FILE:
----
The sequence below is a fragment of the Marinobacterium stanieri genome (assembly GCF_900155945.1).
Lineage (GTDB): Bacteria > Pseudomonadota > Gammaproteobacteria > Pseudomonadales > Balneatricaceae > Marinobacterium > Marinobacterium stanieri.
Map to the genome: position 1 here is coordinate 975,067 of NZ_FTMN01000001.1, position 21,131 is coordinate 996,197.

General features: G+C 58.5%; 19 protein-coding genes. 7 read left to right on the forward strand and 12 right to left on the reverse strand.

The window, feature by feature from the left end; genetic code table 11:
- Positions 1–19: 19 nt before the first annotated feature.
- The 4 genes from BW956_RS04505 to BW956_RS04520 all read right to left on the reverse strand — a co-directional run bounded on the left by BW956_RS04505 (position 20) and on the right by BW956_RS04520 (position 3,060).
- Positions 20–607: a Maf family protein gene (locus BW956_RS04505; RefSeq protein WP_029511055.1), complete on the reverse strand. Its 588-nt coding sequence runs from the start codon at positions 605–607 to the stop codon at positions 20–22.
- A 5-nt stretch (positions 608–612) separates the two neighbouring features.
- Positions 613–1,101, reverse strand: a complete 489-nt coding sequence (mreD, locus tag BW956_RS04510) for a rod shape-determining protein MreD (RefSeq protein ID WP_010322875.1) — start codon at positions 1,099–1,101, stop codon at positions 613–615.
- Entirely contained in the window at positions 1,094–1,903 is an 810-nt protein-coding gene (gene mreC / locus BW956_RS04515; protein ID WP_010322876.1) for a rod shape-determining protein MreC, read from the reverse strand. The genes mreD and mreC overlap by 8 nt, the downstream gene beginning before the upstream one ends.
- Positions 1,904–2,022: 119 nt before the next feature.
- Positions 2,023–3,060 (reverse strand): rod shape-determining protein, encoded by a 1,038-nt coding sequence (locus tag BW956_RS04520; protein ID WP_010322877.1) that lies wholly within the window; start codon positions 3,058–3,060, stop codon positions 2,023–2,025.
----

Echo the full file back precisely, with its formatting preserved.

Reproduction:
The sequence below is a fragment of the Marinobacterium stanieri genome (assembly GCF_900155945.1).
Lineage (GTDB): Bacteria > Pseudomonadota > Gammaproteobacteria > Pseudomonadales > Balneatricaceae > Marinobacterium > Marinobacterium stanieri.
Map to the genome: position 1 here is coordinate 975,067 of NZ_FTMN01000001.1, position 21,131 is coordinate 996,197.

General features: G+C 58.5%; 19 protein-coding genes. 7 read left to right on the forward strand and 12 right to left on the reverse strand.

The window, feature by feature from the left end; genetic code table 11:
- Positions 1–19: 19 nt before the first annotated feature.
- The 4 genes from BW956_RS04505 to BW956_RS04520 all read right to left on the reverse strand — a co-directional run bounded on the left by BW956_RS04505 (position 20) and on the right by BW956_RS04520 (position 3,060).
- Positions 20–607: a Maf family protein gene (locus BW956_RS04505; RefSeq protein WP_029511055.1), complete on the reverse strand. Its 588-nt coding sequence runs from the start codon at positions 605–607 to the stop codon at positions 20–22.
- A 5-nt stretch (positions 608–612) separates the two neighbouring features.
- Positions 613–1,101, reverse strand: a complete 489-nt coding sequence (mreD, locus tag BW956_RS04510) for a rod shape-determining protein MreD (RefSeq protein ID WP_010322875.1) — start codon at positions 1,099–1,101, stop codon at positions 613–615.
- Entirely contained in the window at positions 1,094–1,903 is an 810-nt protein-coding gene (gene mreC / locus BW956_RS04515; protein ID WP_010322876.1) for a rod shape-determining protein MreC, read from the reverse strand. The genes mreD and mreC overlap by 8 nt, the downstream gene beginning before the upstream one ends.
- Positions 1,904–2,022: 119 nt before the next feature.
- Positions 2,023–3,060 (reverse strand): rod shape-determining protein, encoded by a 1,038-nt coding sequence (locus tag BW956_RS04520; protein ID WP_010322877.1) that lies wholly within the window; start codon positions 3,058–3,060, stop codon positions 2,023–2,025.